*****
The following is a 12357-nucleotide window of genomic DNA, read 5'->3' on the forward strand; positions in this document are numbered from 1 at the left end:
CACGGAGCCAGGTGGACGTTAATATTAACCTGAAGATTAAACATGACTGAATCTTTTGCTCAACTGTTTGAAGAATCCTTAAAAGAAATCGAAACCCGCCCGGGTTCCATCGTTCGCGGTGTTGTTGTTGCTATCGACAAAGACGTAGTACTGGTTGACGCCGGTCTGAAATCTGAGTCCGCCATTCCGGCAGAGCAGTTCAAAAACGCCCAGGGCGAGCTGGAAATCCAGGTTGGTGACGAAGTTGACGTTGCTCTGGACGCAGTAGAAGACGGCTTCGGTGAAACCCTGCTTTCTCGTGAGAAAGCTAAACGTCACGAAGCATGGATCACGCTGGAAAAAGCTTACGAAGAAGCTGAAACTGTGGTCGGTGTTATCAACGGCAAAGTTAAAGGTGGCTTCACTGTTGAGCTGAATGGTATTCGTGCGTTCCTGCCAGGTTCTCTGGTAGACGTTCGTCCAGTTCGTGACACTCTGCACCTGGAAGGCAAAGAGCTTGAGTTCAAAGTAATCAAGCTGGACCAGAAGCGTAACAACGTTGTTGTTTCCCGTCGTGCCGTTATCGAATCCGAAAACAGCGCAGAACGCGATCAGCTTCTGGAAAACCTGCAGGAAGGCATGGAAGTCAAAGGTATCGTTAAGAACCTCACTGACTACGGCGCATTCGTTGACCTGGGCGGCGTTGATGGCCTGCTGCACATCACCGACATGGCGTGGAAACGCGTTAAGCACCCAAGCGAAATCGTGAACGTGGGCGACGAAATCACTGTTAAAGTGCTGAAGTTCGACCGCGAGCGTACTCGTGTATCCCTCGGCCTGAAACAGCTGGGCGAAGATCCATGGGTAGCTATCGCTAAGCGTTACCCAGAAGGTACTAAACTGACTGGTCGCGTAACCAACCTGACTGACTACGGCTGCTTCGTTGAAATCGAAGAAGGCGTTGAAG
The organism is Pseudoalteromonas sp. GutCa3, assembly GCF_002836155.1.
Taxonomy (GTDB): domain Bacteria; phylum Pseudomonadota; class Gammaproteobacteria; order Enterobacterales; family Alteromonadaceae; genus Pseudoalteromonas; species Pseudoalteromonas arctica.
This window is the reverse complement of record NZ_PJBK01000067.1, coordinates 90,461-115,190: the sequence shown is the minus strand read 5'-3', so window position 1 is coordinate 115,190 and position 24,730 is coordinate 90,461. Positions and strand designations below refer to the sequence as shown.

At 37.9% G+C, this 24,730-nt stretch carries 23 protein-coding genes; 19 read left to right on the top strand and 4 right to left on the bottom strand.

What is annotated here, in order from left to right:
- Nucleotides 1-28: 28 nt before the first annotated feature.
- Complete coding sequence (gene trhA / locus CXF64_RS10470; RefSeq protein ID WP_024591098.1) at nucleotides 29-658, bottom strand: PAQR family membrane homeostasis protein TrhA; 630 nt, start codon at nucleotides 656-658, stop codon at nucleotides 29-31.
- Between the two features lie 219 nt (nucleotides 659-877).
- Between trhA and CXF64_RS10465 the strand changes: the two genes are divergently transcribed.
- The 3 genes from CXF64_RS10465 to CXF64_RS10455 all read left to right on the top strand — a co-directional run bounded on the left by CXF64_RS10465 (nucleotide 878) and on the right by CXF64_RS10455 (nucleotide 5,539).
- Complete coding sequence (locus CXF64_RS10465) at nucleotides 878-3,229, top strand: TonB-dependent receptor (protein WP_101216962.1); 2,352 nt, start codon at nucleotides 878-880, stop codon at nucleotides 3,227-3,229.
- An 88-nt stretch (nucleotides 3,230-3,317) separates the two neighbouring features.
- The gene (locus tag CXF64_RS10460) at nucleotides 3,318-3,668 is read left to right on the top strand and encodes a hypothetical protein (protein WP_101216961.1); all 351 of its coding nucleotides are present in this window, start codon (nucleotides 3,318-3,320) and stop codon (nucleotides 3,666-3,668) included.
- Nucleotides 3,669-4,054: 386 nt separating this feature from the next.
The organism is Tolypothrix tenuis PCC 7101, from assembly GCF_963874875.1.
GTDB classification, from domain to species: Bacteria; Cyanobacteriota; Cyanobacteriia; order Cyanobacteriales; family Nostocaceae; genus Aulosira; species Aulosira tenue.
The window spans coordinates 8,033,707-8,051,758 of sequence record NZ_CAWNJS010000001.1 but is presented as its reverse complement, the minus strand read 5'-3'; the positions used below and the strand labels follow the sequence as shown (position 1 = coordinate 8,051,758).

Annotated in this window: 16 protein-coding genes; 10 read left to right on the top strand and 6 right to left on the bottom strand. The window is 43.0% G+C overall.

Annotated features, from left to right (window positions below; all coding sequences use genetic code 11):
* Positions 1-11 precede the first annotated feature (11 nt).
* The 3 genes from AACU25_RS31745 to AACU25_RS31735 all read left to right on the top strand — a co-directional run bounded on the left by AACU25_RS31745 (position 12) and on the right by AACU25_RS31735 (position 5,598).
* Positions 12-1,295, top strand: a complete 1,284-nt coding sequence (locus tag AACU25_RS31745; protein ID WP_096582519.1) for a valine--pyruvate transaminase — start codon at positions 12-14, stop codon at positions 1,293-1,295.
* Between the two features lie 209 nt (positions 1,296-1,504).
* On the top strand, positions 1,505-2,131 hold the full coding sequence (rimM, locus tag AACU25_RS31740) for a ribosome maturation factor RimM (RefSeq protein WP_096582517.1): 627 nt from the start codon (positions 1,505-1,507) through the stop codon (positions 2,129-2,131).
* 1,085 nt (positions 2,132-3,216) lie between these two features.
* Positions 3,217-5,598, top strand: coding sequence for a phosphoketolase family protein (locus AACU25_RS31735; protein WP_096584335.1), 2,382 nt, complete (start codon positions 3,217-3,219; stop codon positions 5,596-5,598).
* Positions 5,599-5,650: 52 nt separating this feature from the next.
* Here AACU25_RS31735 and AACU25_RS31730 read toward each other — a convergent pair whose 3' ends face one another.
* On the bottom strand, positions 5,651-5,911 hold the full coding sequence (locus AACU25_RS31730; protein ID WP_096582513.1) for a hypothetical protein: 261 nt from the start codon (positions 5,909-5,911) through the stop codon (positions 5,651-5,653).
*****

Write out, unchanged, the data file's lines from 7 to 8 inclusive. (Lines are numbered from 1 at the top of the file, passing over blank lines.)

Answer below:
What is annotated here, in order from left to right:
- Nucleotides 1-28: 28 nt before the first annotated feature.